Amid the panic and chaos generated by the growing novel coronavirus outbreak, performing arts have suffered across the globe as theaters, opera houses and symphony halls shutter their doors — and Atlanta is no exception.
The Tony Award-winning Alliance Theatre has canceled the rest of its 2019-20 season, while the grand Fox Theatre has also shut its doors for at least two weeks, cancelling the Atlanta leg of the national tour of “Miss Saigon.” Unless the situation surrounding the pandemic rapidly improves, we should expect the upcoming “Hamilton” tour in Atlanta to also meet a similar fate.
All Broadway theaters have gone dark until at least mid-April. The theater industry is ill-equipped to deal with closures like these and many shows will struggle to reopen. “Unknown Soldier” and “The Inheritance” have now played their final performances in New York, anticlimactically and unexpectedly, as their scheduled closing dates fall before the earliest possible reopening of Broadway. “Hangmen” played only 13 previews on Broadway while “Who’s Afraid of Virginia Wolf?” had just 9, but neither will reopen. Similarly, some Broadway national tours, including “Once On This Island,” “Hello, Dolly!” and “Miss Saigon,” have prematurely ended due to the Coronavirus.
Even the theater world’s last major holdout, London’s West End, which continued running until March 16, has followed suit. In that final week, even sold-out West End shows had plenty of empty seats as audience members abandoned their non-refundable tickets to avoid risking the potential infections lurking in the narrow rows of the theater. Every cough rang out like a warning, which underscored why the closures were a necessary, albeit painful, measure. Tightly packed audiences for live theater tend to skew older, a population particularly vulnerable to COVID-19.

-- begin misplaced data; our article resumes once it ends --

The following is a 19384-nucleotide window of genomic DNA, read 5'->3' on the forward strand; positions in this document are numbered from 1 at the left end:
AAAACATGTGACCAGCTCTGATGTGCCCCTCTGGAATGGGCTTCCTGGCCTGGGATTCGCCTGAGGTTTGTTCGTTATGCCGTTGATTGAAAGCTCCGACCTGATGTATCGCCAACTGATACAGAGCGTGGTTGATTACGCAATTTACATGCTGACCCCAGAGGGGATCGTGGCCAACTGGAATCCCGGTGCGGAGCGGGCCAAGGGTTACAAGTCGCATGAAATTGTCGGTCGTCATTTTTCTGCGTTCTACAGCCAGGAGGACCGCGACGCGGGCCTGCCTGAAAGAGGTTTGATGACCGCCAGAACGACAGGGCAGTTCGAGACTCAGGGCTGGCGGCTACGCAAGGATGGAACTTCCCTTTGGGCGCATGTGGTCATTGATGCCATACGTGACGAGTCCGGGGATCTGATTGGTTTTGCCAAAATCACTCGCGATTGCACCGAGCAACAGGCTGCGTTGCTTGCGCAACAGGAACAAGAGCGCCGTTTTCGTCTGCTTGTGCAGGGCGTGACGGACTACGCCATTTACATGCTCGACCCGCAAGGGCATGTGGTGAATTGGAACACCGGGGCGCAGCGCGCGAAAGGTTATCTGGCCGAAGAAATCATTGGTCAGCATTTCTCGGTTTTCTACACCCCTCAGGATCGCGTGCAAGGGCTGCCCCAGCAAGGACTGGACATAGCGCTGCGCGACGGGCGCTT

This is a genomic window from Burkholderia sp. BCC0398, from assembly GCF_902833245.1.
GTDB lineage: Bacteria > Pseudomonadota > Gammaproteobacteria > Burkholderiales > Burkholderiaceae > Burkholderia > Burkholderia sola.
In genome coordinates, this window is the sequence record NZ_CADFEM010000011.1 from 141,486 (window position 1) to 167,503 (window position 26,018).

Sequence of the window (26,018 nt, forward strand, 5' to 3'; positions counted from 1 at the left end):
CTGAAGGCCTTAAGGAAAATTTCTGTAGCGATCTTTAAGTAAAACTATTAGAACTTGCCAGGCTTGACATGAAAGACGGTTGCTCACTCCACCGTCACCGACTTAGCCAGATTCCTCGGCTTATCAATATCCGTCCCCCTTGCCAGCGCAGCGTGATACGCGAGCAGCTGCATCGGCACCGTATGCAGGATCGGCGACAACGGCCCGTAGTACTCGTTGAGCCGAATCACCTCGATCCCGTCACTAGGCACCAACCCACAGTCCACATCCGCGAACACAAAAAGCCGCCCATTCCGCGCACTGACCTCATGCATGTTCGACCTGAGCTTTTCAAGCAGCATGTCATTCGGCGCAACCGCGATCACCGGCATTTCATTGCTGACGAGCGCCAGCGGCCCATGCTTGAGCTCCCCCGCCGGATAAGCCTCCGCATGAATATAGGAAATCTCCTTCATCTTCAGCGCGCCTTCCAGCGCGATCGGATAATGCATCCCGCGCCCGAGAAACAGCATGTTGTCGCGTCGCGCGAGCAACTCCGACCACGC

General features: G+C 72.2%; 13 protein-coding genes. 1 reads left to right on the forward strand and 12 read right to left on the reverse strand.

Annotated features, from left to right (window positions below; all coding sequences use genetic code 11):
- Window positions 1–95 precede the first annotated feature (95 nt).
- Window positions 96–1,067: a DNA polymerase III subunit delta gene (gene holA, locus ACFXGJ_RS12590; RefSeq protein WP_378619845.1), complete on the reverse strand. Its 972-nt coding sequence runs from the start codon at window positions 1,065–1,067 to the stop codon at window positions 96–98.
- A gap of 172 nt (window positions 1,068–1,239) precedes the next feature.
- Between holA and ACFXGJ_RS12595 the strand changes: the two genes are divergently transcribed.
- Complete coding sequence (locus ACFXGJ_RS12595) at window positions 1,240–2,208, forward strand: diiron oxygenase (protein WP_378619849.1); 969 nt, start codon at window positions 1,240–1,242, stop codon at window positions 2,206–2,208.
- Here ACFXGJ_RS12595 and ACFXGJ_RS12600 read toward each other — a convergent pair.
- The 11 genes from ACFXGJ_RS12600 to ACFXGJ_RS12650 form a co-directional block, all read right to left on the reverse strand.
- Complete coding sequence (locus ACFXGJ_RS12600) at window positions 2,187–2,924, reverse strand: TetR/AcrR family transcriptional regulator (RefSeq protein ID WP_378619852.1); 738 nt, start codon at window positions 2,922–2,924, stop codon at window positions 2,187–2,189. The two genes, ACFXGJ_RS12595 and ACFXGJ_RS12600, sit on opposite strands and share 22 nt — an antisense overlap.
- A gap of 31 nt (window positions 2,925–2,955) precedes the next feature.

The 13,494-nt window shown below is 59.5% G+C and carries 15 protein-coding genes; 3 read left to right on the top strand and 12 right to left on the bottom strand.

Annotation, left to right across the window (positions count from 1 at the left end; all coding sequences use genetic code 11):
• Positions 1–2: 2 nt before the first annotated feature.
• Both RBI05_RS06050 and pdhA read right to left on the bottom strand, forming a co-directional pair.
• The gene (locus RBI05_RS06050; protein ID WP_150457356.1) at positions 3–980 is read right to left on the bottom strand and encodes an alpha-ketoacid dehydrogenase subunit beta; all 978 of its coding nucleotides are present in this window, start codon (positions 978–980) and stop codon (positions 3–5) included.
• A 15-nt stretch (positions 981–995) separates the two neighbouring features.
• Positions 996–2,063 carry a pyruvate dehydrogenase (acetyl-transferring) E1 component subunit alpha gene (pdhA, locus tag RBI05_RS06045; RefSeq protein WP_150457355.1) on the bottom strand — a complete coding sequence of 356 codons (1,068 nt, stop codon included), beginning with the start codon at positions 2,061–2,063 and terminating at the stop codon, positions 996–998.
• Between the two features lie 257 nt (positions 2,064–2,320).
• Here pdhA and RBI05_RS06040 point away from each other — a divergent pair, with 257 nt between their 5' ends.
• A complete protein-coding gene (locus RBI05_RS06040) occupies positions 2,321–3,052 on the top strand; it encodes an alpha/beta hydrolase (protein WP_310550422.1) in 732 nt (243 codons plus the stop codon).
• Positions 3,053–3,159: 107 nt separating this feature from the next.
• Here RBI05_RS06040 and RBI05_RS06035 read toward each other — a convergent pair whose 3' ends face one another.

These are financially devastating times for the performing arts, and especially for non-profit theaters. When this pandemic begins to abate, these cultural institutions will desperately need our support. For those of us who are young and not immunocompromised, you can help these organizations by purchasing a ticket or subscription at a local theater once they reopen. If you hold a ticket for a non-profit theater performance that has been canceled, please consider donating it to the theater rather than requesting a refund. Without our help, the damage to performing arts venues will persist long beyond this public health crisis.